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In order to counteract the massive drought that has been plaguing the state for over 4 years, without showing any signs of stopping in the near future, California may ease up on water-use limits in drought affected areas. The regions which will benefit from this slight exemption will be those which are currently facing an increase in housing construction, as well as those which are suffering the highest temperatures in the state.
This decision will hopefully bring an improvement in regards to areas currently in development in order to create a more suitable area for living as well as maintaining the present landscape. Another reason why this move comes at this date is the fact that the effects of El Nino are slowly being felt, with water reservoirs gradually filling up to relatively adequate levels. Add to this the backlash from the general public when water limits were put into use, and you could not have a better time to release some of these limitations.
The targets assigned to California’s water distributors will face a decrease of about 4% on average while regionally, fluctuations from 4% to 36% will be seen if the current proposal is accepted. The ongoing limitations toward water supplies are claimed by water agencies to be unfair, without leaving any loopholes for various areas currently in development or going through landscape modifications.
This move has to be made with extreme caution, because if the water limits are removed throughout the state, a massive drought followed by extreme water shortages across the entire region of California will be felt. This is the reason why certain parties are currently against the decision of cutting back some of these limits.
The areas which will benefit the most if this proposal passes are Silicon Valley, Concord, Brentwood, and Pleasanton. These regions are presently in development in regards to landscape and housing, requiring extensive water usage. The areas which at the moment face the highest temperatures are Sacramento, Palm Springs and Fresno, as well as Bakersfield. They require water so that they can continue providing a relatively normal life to their citizens and maintaining a strong market presence in regards to agriculture or other water-reliant activities as well.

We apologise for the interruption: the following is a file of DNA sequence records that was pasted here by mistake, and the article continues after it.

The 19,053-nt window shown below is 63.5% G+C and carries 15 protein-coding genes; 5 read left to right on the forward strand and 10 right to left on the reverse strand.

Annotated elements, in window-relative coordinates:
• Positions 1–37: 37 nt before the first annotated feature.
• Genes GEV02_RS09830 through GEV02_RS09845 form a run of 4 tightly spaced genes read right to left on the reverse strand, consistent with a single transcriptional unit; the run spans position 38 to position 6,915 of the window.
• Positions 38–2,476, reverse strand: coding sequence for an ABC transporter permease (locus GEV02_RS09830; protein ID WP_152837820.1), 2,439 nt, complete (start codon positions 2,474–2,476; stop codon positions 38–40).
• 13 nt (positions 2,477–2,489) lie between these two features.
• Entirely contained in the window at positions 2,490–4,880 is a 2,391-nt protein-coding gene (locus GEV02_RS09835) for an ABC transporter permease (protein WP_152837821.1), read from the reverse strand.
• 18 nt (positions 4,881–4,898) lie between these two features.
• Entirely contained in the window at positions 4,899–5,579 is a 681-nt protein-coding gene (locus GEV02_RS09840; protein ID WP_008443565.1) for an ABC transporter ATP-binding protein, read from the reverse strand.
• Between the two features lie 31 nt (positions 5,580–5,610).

Even if an extremely strong El Nino would pass over the state, providing a much require surplus in water, a complete re-hydration of the arid landscape will not be made possible just over the course of a year. This is fairly unfortunate, given that such a weather phenomenon is highly unlikely, with the drought estimated to progress even after 2016, breaking record upon record in regards to high temperatures and low precipitations.
The move of desalinizing certain pockets of salt water is still heavily criticized by certain parties. Orange County expanded its water-recycling plant, allowing it to produce over 100 million gallons of life-giving water per day while San Diego invested $1 billion into a desalinization plant. These moves are criticized because they allegedly discourage water conservation by giving a constant supply intake to local governments.
If California may ease up on water-use limits in drought affected areas by passing the proposal regarding said subjects, the long term effects may eventually outweigh the short term ones in a detrimental manner. Only time will tell if this decision will be beneficial for both the environment and the general masses currently residing in the region or not.